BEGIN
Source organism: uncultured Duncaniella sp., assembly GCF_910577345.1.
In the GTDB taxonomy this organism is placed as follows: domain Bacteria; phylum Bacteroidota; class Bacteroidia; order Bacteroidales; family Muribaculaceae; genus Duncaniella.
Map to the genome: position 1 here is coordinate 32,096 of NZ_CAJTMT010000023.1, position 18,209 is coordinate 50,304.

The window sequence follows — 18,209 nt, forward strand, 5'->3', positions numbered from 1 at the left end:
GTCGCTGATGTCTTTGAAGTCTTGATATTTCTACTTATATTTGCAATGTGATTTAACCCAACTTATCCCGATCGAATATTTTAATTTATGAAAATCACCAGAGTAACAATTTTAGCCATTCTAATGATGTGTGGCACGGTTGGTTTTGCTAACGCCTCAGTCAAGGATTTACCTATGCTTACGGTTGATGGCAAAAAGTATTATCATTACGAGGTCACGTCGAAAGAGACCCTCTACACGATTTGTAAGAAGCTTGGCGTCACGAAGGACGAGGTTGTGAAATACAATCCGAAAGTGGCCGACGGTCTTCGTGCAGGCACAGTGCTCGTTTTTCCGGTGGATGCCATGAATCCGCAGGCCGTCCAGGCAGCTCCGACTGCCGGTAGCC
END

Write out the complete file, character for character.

Source organism: uncultured Duncaniella sp., assembly GCF_910577345.1.
In the GTDB taxonomy this organism is placed as follows: domain Bacteria; phylum Bacteroidota; class Bacteroidia; order Bacteroidales; family Muribaculaceae; genus Duncaniella.
Map to the genome: position 1 here is coordinate 32,096 of NZ_CAJTMT010000023.1, position 18,209 is coordinate 50,304.

The window sequence follows — 18,209 nt, forward strand, 5'->3', positions numbered from 1 at the left end:
GTCGCTGATGTCTTTGAAGTCTTGATATTTCTACTTATATTTGCAATGTGATTTAACCCAACTTATCCCGATCGAATATTTTAATTTATGAAAATCACCAGAGTAACAATTTTAGCCATTCTAATGATGTGTGGCACGGTTGGTTTTGCTAACGCCTCAGTCAAGGATTTACCTATGCTTACGGTTGATGGCAAAAAGTATTATCATTACGAGGTCACGTCGAAAGAGACCCTCTACACGATTTGTAAGAAGCTTGGCGTCACGAAGGACGAGGTTGTGAAATACAATCCGAAAGTGGCCGACGGTCTTCGTGCAGGCACAGTGCTCGTTTTTCCGGTGGATGCCATGAATCCGCAGGCCGTCCAGGCAGCTCCGACTGCCGGTAGCC